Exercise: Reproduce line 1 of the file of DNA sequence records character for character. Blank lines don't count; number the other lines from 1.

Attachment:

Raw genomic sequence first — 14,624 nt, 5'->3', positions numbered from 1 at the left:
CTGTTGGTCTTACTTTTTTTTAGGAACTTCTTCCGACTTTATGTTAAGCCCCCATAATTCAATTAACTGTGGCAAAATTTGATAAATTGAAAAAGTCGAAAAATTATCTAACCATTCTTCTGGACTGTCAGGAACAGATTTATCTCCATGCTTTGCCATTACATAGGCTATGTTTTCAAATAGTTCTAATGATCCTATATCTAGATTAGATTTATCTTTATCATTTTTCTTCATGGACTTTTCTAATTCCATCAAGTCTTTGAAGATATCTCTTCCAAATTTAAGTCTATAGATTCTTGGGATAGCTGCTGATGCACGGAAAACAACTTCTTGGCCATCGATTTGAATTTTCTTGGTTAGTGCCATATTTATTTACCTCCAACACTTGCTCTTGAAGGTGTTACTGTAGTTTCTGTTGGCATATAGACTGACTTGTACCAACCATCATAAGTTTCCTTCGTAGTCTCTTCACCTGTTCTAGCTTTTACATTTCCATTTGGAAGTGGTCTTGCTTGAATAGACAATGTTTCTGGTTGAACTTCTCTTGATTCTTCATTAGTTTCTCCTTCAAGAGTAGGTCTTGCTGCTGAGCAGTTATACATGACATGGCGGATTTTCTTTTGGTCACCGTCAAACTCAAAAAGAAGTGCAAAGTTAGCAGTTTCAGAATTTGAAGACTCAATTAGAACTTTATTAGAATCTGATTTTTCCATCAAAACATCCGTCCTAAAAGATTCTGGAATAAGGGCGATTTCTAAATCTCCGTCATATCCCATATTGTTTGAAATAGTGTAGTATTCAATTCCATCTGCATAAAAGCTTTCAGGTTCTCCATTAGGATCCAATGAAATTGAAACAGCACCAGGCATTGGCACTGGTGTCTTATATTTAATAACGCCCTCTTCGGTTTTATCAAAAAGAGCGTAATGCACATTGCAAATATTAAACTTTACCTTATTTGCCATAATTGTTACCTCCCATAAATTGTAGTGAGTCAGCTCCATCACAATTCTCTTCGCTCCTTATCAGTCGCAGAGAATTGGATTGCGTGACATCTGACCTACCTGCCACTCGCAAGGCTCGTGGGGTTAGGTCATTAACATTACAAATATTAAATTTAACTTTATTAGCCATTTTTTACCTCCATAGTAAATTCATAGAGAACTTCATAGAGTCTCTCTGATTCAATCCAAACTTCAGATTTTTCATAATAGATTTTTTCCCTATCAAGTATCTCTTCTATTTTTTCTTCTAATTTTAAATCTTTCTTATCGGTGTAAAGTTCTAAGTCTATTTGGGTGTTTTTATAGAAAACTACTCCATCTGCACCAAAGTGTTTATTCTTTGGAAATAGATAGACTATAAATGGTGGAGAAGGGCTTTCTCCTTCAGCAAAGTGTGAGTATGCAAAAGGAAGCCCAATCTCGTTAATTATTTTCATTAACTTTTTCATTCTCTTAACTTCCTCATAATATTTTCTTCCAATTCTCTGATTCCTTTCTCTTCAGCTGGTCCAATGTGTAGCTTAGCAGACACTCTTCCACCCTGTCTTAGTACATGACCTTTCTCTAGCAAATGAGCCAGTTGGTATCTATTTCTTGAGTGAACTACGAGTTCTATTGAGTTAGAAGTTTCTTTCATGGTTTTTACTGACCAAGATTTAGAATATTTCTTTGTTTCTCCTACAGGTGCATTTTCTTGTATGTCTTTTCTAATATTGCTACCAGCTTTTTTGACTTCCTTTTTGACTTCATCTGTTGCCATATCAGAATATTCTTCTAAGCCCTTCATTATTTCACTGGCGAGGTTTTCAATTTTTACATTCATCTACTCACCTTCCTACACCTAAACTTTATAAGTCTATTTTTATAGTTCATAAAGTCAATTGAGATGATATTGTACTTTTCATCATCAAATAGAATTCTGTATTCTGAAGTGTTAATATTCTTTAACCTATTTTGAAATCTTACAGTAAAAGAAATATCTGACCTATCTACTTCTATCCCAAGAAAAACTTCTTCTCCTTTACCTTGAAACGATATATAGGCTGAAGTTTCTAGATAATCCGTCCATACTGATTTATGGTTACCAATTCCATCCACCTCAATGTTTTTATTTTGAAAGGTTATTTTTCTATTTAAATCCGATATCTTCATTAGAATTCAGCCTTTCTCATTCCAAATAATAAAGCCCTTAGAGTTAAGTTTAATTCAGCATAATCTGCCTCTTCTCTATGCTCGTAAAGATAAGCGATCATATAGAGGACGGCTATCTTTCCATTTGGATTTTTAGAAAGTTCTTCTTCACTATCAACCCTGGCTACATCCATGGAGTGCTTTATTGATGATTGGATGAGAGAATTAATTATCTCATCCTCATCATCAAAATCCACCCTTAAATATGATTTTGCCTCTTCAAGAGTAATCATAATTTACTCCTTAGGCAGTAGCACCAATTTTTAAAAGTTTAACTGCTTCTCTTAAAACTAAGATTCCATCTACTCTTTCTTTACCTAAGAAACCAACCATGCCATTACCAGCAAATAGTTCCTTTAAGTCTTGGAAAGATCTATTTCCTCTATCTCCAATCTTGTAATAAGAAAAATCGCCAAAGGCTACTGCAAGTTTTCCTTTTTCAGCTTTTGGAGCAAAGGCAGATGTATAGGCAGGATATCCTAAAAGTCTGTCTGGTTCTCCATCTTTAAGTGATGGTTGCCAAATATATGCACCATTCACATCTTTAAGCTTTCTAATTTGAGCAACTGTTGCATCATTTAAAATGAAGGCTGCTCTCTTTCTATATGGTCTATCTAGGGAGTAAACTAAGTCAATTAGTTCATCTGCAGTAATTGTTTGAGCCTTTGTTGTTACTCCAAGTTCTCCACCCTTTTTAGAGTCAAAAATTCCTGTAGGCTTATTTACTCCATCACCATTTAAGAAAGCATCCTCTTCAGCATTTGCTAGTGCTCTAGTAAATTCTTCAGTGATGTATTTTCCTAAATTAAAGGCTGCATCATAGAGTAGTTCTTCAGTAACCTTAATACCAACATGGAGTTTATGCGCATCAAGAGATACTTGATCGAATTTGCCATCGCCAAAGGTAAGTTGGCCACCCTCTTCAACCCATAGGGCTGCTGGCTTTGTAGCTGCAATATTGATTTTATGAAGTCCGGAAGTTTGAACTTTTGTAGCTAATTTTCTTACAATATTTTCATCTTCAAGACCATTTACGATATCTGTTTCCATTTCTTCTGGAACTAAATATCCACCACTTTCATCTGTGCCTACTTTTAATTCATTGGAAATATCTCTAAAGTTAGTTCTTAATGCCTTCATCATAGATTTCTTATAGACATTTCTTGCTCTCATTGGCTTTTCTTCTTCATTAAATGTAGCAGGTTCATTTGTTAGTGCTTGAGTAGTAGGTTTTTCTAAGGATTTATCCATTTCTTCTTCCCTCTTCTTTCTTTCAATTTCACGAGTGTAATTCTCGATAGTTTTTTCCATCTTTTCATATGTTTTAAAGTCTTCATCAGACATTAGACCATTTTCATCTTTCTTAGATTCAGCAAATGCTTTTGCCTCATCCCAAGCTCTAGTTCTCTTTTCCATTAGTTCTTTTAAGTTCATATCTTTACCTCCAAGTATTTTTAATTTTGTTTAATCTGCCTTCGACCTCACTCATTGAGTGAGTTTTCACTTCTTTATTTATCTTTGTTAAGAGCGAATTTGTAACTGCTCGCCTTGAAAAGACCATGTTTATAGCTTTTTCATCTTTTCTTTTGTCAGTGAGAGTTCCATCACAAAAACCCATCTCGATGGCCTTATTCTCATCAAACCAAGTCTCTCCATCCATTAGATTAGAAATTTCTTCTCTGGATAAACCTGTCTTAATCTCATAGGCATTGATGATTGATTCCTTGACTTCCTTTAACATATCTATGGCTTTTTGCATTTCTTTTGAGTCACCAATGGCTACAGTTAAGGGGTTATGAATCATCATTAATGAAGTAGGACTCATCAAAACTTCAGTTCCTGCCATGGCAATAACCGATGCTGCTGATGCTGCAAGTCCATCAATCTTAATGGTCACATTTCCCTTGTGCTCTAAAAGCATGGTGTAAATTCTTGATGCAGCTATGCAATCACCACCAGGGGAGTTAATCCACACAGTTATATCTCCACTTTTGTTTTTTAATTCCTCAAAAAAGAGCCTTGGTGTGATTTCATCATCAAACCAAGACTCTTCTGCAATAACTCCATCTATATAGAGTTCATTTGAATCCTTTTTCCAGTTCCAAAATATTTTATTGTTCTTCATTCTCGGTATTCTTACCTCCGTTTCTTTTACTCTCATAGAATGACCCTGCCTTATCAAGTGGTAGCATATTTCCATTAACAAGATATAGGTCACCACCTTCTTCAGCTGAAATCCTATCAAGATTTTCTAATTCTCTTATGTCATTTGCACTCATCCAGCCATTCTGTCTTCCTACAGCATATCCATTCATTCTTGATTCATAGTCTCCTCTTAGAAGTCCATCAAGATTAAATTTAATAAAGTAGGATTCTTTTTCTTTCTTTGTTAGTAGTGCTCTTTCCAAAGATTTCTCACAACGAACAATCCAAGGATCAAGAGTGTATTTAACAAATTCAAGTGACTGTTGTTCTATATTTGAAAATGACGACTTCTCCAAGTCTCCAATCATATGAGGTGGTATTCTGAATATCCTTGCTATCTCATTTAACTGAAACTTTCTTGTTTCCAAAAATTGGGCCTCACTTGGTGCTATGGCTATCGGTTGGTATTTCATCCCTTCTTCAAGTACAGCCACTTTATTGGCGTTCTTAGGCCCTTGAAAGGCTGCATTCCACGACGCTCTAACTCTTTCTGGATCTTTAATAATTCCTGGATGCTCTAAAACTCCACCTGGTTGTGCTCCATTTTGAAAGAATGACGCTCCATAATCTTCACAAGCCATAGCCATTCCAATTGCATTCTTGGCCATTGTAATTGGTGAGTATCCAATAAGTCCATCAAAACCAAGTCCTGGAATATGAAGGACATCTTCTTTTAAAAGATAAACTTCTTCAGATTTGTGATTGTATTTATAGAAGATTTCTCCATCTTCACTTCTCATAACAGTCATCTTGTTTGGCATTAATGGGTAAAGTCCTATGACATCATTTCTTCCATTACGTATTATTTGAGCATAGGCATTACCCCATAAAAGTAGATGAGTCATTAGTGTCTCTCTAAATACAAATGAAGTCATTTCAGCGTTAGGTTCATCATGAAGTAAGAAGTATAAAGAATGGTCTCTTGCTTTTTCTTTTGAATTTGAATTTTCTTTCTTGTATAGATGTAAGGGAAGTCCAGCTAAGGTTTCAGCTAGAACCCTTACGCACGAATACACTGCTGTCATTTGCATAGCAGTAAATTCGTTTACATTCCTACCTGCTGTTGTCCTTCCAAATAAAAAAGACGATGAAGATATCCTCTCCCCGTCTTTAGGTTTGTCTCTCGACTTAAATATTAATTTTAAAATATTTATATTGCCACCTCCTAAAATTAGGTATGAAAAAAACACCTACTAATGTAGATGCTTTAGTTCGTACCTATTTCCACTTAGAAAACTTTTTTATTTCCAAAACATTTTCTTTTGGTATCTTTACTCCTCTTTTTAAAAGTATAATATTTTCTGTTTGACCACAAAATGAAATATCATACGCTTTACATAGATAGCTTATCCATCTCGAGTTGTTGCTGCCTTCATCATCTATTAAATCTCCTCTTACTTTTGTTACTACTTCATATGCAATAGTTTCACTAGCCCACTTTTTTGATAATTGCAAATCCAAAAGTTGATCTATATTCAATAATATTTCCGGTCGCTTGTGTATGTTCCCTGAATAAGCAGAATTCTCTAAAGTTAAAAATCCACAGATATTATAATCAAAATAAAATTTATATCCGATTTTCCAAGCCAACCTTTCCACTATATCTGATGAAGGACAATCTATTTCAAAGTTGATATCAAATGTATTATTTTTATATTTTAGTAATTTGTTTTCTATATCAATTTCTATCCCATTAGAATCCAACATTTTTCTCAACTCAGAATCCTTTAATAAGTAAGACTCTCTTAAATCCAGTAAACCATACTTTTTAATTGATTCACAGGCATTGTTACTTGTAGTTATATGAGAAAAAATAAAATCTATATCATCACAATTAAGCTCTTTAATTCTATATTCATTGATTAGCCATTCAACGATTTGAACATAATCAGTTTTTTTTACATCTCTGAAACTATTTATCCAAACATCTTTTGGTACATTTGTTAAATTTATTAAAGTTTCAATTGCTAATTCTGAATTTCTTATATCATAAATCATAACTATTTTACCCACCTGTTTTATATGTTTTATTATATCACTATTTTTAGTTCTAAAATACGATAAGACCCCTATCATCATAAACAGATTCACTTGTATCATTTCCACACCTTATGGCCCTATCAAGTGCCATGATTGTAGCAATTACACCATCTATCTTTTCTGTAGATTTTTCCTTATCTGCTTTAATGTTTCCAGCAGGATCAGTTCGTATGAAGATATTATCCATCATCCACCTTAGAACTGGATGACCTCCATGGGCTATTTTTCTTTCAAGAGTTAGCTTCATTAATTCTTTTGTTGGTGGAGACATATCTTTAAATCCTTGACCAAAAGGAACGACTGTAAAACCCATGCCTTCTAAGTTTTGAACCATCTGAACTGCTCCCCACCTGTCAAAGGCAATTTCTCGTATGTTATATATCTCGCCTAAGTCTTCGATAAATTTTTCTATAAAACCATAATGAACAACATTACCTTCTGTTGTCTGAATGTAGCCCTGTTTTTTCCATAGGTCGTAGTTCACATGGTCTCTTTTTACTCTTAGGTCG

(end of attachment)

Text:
Raw genomic sequence first — 14,624 nt, 5'->3', positions numbered from 1 at the left: